The only complication is when you consider a situation where the value has spiked by a large amount and then returned to the baseline, in-between intervals. For example, suppose you have a voltage sensor and you've set the DataInterval to 5 milliseconds an the VoltageChangeTrigger to 3mV. The way this is handled depends on whether you're using a USB Phidget or a VINT Phidget:

USB Phidgets

IntervalchangeUSB.jpg


In this example, the blue data points represent the real value of the voltage at any given time. The thick black bars represent the sampling interval, which is 5 milliseconds. When a USB Phidget samples at a slower rate than its default, it will average the last interval worth of samples together and report that value on each interval. This average is represented by the orange data point that lands on each interval line. It is this average that is compared against the change trigger to decide whether or not a data event fires or not. Let's step through each interval:

Interval 1 (0-5ms): The voltage stays mostly stable throughout this interval. The average at the end of the interval is 20mV, which is no different than our first sample. Since our change trigger is 3mV, an event does not fire at the 5ms mark.

Interval 2 (5-10ms): In this interval, the voltage spikes to 30mV and then drops back down. The average for this interval is 23mV, which is 3mV higher than our last event at 0ms. Thus, the change is sufficient to cause a data even to fire at 10ms.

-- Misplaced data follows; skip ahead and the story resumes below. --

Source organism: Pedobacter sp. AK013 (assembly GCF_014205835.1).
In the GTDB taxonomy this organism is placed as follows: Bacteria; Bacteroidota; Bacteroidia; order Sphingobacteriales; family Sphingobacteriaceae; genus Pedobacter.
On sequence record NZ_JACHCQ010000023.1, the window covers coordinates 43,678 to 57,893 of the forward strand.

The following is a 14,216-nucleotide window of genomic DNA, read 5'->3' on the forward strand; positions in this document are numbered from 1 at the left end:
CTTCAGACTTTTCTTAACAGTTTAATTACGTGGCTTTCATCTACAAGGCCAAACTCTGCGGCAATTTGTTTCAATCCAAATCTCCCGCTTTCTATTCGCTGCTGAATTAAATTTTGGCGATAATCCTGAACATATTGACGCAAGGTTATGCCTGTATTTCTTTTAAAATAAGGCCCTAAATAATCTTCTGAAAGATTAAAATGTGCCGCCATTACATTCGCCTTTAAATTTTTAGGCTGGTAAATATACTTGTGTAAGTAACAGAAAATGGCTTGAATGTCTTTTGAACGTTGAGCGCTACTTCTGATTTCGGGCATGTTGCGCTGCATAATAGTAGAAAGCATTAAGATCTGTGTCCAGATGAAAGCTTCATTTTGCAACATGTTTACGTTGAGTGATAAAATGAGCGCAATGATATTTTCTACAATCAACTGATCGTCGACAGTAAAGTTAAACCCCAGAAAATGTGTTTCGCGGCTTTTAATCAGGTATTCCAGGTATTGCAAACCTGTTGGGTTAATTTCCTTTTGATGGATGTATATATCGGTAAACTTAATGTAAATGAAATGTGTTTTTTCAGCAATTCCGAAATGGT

Interval 3 (10-15ms): In this interval, the voltage drops down to 10mV and then rises close to 30mV. The average for this interval is 21mV, which is only 2mV off from our last event. Since this does not meet our change trigger, an event does not fire.

Interval 4 (15-20ms): In this interval, the voltage remains relatively stable at around 28mV. However, the average for this interval is 29mV, which is much higher than our last data event (23mV). This change of 6mV is greater than our change trigger, so an event fires.

VINT Phidgets

IntervalchangeVINT.jpg


Let's see how a VINT devices behaves in the same example. Now, instead of averaging all of the values in the past interval, the VINT device goes to sleep to save power. That means it only cares about the data values on each interval line, and ignores all others.

Interval 1 (0-5ms): The device wakes up and sees a value of 20mV, which is no different than the starting value of 20mV. No event is fired.

Interval 2 (5-10ms): The device wakes up and sees 22mV, which does not differ enough from the last event of 20mV, as our change trigger is 3mV. No event is fired.

Interval 3 (10-15ms): The device wakes up and sees 29mV, which is enough of a change to fire a data event.

Interval 4 (15-20ms): The device wakes up and sees 30mV, which is only 1mV off from the last event, which is not sufficient to trigger a new event.

Further Reading

Phidget Programming Basics - Here you can find the basic concepts to help you get started with making your own programs that use Phidgets.

Polling vs. Events - Your program can gather data in either a polling-driven or event-driven manner. Learn the difference to determine which is best for your application.

Using Multiple Phidgets - Learn how to use more than one Phidget in your program. This page will guide you through the steps.

Logging, Exceptions, and Errors - Learn about all the tools you can use to debug your program.

Phidget Network Server - Phidgets can be controlled and communicated with over your network- either wirelessly or over ethernet.

Best Phidgets Practices - Good programming habits that will save you from common problems when writing code for your Phidgets.